Acquisition of the Third Tone
considerable number of monosyllabic words, which form trisyllabic phrases when combined with disyllabic words, the most common type of word. For example, in [nǚ [lǎo-shī]] (女老师 ‘female teachers’) and [nǚ [xué-sheng]] (女学生 ‘female students’), the morpheme nǚ ‘female’ is not a part of the lexical word lǎo-shī ‘teacher’ or xué-sheng ‘students,’ but is loosely connected to the lexical word, thus forming a trisyllabic prosodic unit. The nǚ (女 ‘female’) in the first phrase nǚ lǎo-shī should surface as a Raised-T3 due to the Pre-T3 Sandhi Rule, since the following syllable lǎo also carries T3. However, the nǚ in the second phrase nǚ xué-sheng should be produced as Half-T3 due to the Half-T3 Rule. It was my goal to determine how well learners could make this distinction. Word Set 3, used in a production task, consisted of fourteen trisyllabic phrases with T3 at the beginning of the phrase (see Table 6.3). The word class of the monosyllabic morpheme at the beginning of trisyllabic words varied, and covered adjectives, adverbs, pronouns, prepositions, and numbers. The test morphemes ‘女, 很, 也, 请, 我, 给, 五’ are among the most common monosyllabic words used in elementary Chinese textbooks. The phrases in Column A and Column B have the same syntactic structure, but differ in the tones borne by the second syllable. Items from Column A tested how well learners applied the Pre-T3 Sandhi Rule, whereas items from Column B tested the application of the Half-T3 Rule. Column A items and Column B items were presented in alternating order in the reading list to avoid an ‘inertia effect,’ resulting in fourteen phrases. Word Set 4 consisted of a small paragraph with twelve T3 syllables located at utterance-final (either a clause or sentence) positions. This set was designed Table 6.3 Example trisyllabic phrases used for production task in Experiment 2 Column A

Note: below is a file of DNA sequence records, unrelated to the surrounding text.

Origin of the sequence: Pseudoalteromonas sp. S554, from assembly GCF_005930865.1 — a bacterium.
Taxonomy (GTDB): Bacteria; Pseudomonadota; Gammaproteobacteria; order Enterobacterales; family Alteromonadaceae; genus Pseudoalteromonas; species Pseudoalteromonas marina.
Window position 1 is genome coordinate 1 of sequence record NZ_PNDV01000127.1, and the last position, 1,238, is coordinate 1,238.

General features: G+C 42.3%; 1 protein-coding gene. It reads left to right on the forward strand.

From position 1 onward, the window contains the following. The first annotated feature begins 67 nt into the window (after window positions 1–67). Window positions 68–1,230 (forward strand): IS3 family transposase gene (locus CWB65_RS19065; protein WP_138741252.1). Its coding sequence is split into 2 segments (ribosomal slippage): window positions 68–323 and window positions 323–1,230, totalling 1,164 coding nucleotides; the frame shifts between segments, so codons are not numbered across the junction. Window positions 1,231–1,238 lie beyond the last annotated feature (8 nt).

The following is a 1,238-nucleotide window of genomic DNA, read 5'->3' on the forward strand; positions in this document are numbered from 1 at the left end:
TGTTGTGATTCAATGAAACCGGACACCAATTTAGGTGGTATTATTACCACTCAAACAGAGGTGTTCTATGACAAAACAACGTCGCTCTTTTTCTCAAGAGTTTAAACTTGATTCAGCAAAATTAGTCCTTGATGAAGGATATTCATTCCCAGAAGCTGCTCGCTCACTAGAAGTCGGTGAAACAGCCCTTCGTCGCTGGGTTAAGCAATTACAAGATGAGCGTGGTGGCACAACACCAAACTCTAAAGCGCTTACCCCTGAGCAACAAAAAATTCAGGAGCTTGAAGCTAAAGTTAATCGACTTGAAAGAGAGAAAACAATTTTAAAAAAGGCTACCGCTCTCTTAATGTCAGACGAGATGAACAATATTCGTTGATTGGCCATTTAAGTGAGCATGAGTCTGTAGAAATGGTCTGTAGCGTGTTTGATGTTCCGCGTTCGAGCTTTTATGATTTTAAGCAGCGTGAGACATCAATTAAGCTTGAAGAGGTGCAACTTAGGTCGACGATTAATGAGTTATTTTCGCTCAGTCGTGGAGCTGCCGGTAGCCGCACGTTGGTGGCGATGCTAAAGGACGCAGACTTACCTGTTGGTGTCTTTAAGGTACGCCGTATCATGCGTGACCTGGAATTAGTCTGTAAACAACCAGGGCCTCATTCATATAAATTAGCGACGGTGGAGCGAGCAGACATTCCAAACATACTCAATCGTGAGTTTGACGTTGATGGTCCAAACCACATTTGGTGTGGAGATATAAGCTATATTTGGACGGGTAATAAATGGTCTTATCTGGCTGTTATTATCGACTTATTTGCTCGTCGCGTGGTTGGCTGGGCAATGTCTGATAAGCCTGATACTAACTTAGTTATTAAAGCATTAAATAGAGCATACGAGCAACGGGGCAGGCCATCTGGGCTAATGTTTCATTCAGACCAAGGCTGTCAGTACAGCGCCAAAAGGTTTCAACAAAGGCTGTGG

1. 2. 3. 4. 5. 6. 7.
b. 女学生 nǚ xué shēng ‘female students’ b. 很不好 hěn bù hǎo ‘very bad’ b. 也是人 yě shì rén ‘also is a person’ b. 请他看 qǐng tā kàn ‘ask him to look’ b. 我要看 wǒ yào kàn ‘I want to look’ b. 给他看 gěi tā kàn ‘show him’ b. 五个人 wǔ gè rén ‘five people’
a. 女老师 nǚ lǎo shī ‘female teachers’ a. 很好吃 hěn hǎo chī ‘very delicious’ a. 也有人 yě yǒu rén ‘also have people’ a. 请你看 qǐng nǐ kàn ‘ask you to look’ a. 我想看 wǒ xiǎng kàn ‘I’d like to look’ a. 给我看 gěi wǒ kàn ‘show me’ a. 五本书 wǔ běn shū ‘five books’